this morning. it's a big development in the fight against syria and a new level of u.s. involvement. we just learned within the past few hours the defense secretary leon panetta signed an order sending two patriot missile batteries to turkey. that's to assist that nation in defending against any pollible military action by syria. this move was expected as the civil war in syria destabilizes the assad regime with each passing day. in addition to this, 400 u.s. troops are going to turkey. they will be deployed to operate the missile batteries. cnn's nick payton walsh has the development. >> reporter: good morning. 400 personnel will be accompanying the batteries. let me give you history. over the past two months, we saw sporadic exchanges of fire across the border. syrian military firing into turkey causing often destruction and death. turkey often responding. that brought about this request to nato for patriot missile batteries. they're supposed to be there. this particular type better at taking out missiles in the sky rather than taking down aircraft. but this move part of a nato response. a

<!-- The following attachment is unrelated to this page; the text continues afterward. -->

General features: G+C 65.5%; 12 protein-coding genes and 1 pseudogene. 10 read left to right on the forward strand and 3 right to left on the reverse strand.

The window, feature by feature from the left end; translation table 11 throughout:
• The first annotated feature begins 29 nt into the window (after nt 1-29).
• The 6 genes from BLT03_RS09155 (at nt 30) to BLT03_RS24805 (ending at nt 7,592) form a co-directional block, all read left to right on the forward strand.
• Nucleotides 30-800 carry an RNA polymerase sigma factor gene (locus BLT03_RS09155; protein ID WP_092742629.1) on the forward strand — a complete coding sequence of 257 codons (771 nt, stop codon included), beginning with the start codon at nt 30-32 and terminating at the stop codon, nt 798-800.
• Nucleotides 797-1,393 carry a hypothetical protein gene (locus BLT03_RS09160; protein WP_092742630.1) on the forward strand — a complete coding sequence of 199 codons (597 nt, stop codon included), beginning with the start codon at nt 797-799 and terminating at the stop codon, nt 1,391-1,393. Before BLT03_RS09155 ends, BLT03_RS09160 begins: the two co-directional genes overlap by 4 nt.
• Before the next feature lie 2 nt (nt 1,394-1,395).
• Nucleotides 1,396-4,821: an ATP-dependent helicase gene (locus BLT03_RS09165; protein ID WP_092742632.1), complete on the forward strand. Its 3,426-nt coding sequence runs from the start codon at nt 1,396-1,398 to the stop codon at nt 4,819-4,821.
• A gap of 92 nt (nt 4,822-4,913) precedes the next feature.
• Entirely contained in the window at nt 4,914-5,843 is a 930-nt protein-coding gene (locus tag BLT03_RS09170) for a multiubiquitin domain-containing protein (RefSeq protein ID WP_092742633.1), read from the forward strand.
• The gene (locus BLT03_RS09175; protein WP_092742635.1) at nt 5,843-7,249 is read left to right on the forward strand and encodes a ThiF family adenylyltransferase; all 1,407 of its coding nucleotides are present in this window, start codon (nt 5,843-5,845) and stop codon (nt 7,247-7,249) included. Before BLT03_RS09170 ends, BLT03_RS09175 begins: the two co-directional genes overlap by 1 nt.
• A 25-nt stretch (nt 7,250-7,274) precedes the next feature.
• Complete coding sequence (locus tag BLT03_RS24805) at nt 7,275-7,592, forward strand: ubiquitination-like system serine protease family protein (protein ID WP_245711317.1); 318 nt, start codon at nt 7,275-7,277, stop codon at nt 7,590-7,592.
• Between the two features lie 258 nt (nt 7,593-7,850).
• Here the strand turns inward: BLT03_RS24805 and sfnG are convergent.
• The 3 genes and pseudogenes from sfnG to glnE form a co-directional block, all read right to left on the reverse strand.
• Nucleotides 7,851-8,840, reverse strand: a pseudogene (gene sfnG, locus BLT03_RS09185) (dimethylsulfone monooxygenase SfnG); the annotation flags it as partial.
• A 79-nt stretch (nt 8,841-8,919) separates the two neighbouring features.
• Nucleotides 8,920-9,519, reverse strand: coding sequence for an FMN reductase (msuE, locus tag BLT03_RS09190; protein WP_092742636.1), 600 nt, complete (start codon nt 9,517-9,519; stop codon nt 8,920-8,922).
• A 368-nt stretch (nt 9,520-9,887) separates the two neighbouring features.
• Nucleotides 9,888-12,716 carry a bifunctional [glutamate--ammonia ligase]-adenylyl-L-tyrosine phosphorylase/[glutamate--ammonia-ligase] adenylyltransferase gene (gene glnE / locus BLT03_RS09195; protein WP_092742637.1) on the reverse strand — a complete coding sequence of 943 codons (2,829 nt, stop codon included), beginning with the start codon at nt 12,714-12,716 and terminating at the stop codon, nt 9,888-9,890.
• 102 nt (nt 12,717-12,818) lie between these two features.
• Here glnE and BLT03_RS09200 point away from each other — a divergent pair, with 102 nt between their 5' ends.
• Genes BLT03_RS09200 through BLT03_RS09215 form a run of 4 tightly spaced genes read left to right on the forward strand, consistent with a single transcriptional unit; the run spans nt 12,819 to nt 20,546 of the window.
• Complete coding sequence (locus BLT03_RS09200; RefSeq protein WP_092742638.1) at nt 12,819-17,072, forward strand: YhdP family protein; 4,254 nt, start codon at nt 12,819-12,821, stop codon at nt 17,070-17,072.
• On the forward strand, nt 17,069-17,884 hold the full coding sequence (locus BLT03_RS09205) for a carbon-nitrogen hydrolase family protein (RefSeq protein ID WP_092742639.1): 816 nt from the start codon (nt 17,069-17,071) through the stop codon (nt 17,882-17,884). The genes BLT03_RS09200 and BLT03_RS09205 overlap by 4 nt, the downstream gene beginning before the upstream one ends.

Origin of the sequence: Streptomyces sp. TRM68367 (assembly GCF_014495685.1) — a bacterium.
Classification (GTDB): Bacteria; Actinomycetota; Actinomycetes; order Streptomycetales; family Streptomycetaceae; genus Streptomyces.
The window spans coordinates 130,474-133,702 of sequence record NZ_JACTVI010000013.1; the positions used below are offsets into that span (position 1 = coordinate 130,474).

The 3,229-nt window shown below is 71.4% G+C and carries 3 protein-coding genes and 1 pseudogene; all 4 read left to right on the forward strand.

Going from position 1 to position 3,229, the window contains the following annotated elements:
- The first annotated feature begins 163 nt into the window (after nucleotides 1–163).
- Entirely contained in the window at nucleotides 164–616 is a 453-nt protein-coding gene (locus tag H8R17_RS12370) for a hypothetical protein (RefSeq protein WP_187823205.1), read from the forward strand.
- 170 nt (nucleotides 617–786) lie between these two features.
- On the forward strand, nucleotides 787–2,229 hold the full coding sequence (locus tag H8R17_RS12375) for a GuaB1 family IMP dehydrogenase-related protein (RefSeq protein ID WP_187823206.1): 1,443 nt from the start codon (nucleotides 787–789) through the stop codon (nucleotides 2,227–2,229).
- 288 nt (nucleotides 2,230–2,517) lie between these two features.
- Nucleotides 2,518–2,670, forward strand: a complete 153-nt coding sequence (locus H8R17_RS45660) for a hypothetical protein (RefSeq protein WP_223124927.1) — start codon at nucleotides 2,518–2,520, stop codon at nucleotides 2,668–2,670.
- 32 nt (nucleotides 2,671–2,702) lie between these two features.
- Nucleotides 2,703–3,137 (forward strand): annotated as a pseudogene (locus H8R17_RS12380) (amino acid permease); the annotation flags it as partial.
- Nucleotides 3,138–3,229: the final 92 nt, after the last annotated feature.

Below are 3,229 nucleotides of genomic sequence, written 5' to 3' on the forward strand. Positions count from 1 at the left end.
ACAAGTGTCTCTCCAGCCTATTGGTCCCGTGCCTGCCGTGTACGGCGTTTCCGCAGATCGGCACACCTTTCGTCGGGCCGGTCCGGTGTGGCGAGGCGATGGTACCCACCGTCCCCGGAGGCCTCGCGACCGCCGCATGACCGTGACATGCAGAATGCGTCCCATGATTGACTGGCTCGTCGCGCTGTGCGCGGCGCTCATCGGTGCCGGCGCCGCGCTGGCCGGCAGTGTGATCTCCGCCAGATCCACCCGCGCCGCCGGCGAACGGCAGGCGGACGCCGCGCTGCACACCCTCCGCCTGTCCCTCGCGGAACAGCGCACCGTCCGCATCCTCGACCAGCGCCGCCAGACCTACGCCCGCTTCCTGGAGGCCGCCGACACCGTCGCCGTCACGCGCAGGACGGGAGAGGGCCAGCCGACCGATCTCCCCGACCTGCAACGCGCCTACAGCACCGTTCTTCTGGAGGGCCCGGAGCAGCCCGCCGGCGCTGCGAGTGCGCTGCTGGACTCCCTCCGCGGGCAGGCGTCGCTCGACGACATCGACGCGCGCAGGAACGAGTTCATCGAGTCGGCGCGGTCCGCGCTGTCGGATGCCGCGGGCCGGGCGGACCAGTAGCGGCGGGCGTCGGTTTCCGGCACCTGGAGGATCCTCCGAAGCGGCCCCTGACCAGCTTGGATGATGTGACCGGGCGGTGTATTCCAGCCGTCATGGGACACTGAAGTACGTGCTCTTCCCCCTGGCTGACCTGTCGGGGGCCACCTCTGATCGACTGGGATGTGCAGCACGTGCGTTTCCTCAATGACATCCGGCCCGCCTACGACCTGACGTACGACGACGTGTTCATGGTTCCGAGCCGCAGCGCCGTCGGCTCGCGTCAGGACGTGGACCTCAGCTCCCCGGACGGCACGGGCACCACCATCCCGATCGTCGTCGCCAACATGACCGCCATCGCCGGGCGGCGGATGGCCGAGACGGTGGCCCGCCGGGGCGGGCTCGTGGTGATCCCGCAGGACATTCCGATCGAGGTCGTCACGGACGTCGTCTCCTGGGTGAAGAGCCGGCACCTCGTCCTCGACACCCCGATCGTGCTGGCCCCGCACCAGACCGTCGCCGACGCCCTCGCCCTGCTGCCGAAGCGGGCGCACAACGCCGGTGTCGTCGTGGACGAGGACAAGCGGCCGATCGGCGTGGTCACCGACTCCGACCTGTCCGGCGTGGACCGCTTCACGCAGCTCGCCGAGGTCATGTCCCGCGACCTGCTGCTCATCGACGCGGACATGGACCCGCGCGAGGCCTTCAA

for the organized labor movement in the u.s., passage for this law in michigan would be a body blow to the labor movement in the u.s., wolf. >> certainly would be. thanks very much for that, jessica. >>> the president's due back here in washington just in a little while from michigan. his focus will be back on trying to get a deal with the house speaker john boehner over taxes and spending cuts. our chief political analyst gloria borger is here to take a closer look at the agreements, the disagreements, i guess there's more disagreements than agreements. let's step back and see where these two sides stand, gloria. >> let's step back from the cliff here for a minute, wolf. and you'll see that on tax, which is of course the crux of this matter, there's a huge difference between congressional republicans who want to raise $800 billion over ten years from tax increases. and of course the white house that wants to, you know, basically double that. i mean, the white house says, we need to get more revenue from taxes. if you break apart these tax number, take a look, because of course we know, the big